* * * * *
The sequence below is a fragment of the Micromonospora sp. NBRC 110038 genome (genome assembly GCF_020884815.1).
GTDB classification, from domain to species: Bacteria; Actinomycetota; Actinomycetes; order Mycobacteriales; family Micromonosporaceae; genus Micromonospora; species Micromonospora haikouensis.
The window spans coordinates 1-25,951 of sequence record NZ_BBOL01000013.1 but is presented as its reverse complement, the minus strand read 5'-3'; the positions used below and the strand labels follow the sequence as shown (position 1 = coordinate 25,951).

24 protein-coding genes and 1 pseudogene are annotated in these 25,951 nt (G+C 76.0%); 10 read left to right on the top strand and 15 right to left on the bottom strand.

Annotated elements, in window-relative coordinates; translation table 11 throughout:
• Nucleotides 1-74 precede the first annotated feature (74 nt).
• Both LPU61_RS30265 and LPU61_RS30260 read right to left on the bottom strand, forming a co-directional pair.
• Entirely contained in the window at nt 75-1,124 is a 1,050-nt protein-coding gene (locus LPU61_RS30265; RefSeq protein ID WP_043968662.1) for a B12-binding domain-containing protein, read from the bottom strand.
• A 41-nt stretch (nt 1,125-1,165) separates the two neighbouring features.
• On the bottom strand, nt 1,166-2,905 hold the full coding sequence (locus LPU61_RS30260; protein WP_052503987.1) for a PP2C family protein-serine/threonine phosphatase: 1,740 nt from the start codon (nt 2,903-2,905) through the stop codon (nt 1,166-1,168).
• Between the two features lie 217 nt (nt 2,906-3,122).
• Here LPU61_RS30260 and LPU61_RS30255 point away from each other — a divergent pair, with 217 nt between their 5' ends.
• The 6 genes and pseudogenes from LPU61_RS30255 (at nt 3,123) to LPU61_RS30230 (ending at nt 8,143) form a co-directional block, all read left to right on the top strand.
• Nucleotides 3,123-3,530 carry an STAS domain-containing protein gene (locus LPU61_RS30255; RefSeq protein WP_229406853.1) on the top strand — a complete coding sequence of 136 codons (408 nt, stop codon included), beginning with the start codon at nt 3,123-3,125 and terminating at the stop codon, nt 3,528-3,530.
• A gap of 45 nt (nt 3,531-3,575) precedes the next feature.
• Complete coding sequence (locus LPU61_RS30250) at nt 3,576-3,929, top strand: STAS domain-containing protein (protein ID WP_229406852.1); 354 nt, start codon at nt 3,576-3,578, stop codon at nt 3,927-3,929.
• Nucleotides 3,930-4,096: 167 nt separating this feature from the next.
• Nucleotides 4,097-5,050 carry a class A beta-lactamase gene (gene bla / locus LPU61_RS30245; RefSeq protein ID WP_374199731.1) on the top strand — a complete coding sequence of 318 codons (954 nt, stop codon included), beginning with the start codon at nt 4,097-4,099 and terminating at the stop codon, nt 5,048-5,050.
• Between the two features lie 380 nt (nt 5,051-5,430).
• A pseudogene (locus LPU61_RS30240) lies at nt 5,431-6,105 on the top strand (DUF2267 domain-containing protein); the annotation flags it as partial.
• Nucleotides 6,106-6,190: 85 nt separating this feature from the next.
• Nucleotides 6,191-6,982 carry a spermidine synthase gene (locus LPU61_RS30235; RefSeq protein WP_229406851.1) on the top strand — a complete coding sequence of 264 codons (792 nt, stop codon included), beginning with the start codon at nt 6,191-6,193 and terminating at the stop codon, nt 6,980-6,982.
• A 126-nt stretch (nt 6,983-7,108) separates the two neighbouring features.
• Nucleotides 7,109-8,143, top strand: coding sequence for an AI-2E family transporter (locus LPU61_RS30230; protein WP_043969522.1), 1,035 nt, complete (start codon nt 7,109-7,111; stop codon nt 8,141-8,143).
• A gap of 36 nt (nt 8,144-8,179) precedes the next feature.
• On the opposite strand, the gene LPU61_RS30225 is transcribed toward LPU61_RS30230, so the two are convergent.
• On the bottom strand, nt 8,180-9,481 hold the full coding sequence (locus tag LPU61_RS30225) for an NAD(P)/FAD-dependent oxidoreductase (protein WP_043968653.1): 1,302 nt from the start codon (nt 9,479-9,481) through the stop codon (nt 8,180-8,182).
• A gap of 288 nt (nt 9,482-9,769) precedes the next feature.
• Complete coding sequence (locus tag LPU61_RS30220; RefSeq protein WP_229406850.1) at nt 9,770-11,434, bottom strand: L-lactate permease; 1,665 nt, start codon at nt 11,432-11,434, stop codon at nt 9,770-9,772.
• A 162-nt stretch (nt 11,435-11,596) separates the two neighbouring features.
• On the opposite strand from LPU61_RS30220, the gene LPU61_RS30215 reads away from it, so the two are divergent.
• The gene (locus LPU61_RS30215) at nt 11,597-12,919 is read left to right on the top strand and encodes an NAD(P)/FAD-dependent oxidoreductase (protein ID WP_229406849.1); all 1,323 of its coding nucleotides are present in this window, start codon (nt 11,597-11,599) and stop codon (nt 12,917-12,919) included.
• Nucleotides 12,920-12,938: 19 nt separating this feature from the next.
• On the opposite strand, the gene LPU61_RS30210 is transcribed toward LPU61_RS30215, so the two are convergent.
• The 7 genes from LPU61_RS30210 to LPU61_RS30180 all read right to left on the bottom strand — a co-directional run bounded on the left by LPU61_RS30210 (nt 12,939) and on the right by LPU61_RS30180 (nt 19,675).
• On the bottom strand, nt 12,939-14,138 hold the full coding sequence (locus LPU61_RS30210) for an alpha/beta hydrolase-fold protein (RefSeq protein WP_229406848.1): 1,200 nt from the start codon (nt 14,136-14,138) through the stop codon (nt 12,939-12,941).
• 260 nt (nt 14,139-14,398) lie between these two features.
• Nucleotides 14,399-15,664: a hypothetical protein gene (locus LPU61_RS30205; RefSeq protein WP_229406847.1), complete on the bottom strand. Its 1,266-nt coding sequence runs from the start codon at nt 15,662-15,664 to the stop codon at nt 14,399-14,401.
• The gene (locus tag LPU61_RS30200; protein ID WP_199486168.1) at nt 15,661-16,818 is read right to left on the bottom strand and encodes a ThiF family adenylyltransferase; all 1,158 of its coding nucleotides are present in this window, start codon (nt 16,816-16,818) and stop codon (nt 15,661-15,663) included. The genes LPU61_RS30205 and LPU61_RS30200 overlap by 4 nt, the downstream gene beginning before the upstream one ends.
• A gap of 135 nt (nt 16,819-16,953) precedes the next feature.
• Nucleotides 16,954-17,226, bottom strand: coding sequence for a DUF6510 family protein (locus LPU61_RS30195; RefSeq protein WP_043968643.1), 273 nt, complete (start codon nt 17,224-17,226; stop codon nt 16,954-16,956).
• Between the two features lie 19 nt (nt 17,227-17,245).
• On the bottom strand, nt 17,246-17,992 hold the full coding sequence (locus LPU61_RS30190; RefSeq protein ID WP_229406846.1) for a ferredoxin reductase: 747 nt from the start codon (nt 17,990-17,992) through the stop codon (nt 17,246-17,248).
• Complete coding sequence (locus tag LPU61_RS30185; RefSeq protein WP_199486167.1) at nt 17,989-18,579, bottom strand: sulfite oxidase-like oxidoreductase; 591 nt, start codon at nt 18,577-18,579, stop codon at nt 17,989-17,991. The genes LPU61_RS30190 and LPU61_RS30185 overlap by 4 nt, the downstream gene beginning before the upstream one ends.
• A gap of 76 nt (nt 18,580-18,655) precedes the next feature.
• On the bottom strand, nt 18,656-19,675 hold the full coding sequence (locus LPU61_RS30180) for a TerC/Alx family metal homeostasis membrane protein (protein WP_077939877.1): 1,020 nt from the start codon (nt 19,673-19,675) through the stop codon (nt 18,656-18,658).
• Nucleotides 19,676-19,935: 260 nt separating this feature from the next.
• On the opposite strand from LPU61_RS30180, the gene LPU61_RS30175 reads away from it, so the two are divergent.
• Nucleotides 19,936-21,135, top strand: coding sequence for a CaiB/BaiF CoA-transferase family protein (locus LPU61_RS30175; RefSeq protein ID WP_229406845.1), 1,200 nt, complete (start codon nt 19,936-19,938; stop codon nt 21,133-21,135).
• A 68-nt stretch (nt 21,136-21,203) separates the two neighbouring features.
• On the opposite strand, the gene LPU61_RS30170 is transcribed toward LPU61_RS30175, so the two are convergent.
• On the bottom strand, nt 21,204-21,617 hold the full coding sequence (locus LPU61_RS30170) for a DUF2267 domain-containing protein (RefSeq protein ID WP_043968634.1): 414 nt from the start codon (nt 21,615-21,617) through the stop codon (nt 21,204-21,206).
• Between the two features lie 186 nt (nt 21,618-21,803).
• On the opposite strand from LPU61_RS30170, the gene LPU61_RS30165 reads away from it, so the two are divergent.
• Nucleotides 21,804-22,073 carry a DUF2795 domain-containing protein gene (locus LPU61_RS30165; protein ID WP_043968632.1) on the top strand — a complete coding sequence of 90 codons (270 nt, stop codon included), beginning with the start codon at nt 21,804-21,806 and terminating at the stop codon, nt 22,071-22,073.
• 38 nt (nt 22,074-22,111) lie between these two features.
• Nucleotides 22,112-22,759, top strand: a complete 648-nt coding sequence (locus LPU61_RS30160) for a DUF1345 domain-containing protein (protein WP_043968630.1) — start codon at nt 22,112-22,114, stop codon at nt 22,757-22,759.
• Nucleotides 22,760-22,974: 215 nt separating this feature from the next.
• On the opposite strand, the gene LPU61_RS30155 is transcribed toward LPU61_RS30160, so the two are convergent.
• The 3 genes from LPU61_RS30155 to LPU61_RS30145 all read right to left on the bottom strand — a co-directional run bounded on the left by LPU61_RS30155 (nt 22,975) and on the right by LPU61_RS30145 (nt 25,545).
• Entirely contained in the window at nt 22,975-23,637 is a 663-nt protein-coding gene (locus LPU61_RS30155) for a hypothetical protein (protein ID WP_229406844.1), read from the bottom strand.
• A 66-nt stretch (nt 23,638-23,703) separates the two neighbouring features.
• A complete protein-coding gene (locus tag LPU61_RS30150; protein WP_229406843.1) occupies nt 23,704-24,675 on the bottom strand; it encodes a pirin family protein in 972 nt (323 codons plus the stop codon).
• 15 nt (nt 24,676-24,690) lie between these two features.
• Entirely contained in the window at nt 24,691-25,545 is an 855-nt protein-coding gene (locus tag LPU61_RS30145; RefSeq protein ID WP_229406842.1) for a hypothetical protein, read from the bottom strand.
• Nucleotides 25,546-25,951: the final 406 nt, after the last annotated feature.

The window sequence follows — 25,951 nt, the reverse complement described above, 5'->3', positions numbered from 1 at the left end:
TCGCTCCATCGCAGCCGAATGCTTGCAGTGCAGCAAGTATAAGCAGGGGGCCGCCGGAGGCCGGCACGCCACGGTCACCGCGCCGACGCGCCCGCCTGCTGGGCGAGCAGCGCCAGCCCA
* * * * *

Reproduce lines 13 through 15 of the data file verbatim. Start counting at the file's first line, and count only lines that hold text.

• The 6 genes and pseudogenes from LPU61_RS30255 (at nt 3,123) to LPU61_RS30230 (ending at nt 8,143) form a co-directional block, all read left to right on the top strand.
• Nucleotides 3,123-3,530 carry an STAS domain-containing protein gene (locus LPU61_RS30255; RefSeq protein WP_229406853.1) on the top strand — a complete coding sequence of 136 codons (408 nt, stop codon included), beginning with the start codon at nt 3,123-3,125 and terminating at the stop codon, nt 3,528-3,530.
• A gap of 45 nt (nt 3,531-3,575) precedes the next feature.